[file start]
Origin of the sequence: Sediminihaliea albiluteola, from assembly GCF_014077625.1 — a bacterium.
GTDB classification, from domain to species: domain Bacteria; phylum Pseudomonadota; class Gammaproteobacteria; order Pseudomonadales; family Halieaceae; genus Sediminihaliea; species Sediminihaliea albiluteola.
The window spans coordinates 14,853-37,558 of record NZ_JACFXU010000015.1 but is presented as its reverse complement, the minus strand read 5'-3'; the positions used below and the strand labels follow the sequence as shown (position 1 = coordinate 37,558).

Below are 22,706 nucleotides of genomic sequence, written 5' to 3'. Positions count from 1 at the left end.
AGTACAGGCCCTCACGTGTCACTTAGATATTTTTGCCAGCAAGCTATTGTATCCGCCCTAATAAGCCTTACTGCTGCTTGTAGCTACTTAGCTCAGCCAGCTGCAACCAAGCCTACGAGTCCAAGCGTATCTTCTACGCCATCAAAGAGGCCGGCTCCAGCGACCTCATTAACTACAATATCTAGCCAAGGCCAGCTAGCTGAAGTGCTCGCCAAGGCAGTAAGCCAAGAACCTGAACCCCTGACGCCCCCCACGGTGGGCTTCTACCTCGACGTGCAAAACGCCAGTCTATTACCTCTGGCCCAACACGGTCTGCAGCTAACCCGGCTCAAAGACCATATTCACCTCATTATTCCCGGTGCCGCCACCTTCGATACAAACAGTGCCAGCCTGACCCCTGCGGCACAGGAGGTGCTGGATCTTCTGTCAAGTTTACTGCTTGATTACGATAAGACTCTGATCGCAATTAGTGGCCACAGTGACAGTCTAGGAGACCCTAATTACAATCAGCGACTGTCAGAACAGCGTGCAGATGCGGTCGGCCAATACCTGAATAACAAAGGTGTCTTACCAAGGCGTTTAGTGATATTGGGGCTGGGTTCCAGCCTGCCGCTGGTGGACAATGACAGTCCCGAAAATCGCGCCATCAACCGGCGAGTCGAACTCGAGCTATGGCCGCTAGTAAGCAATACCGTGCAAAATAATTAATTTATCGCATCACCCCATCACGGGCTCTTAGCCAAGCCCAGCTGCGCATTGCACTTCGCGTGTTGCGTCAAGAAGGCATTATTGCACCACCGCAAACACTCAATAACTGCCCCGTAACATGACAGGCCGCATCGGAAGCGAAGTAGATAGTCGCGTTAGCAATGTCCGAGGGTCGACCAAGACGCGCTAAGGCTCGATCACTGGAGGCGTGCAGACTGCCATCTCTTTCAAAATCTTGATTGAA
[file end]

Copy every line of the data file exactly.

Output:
Origin of the sequence: Sediminihaliea albiluteola, from assembly GCF_014077625.1 — a bacterium.
GTDB classification, from domain to species: domain Bacteria; phylum Pseudomonadota; class Gammaproteobacteria; order Pseudomonadales; family Halieaceae; genus Sediminihaliea; species Sediminihaliea albiluteola.
The window spans coordinates 14,853-37,558 of record NZ_JACFXU010000015.1 but is presented as its reverse complement, the minus strand read 5'-3'; the positions used below and the strand labels follow the sequence as shown (position 1 = coordinate 37,558).

Below are 22,706 nucleotides of genomic sequence, written 5' to 3'. Positions count from 1 at the left end.
AGTACAGGCCCTCACGTGTCACTTAGATATTTTTGCCAGCAAGCTATTGTATCCGCCCTAATAAGCCTTACTGCTGCTTGTAGCTACTTAGCTCAGCCAGCTGCAACCAAGCCTACGAGTCCAAGCGTATCTTCTACGCCATCAAAGAGGCCGGCTCCAGCGACCTCATTAACTACAATATCTAGCCAAGGCCAGCTAGCTGAAGTGCTCGCCAAGGCAGTAAGCCAAGAACCTGAACCCCTGACGCCCCCCACGGTGGGCTTCTACCTCGACGTGCAAAACGCCAGTCTATTACCTCTGGCCCAACACGGTCTGCAGCTAACCCGGCTCAAAGACCATATTCACCTCATTATTCCCGGTGCCGCCACCTTCGATACAAACAGTGCCAGCCTGACCCCTGCGGCACAGGAGGTGCTGGATCTTCTGTCAAGTTTACTGCTTGATTACGATAAGACTCTGATCGCAATTAGTGGCCACAGTGACAGTCTAGGAGACCCTAATTACAATCAGCGACTGTCAGAACAGCGTGCAGATGCGGTCGGCCAATACCTGAATAACAAAGGTGTCTTACCAAGGCGTTTAGTGATATTGGGGCTGGGTTCCAGCCTGCCGCTGGTGGACAATGACAGTCCCGAAAATCGCGCCATCAACCGGCGAGTCGAACTCGAGCTATGGCCGCTAGTAAGCAATACCGTGCAAAATAATTAATTTATCGCATCACCCCATCACGGGCTCTTAGCCAAGCCCAGCTGCGCATTGCACTTCGCGTGTTGCGTCAAGAAGGCATTATTGCACCACCGCAAACACTCAATAACTGCCCCGTAACATGACAGGCCGCATCGGAAGCGAAGTAGATAGTCGCGTTAGCAATGTCCGAGGGTCGACCAAGACGCGCTAAGGCTCGATCACTGGAGGCGTGCAGACTGCCATCTCTTTCAAAATCTTGATTGAA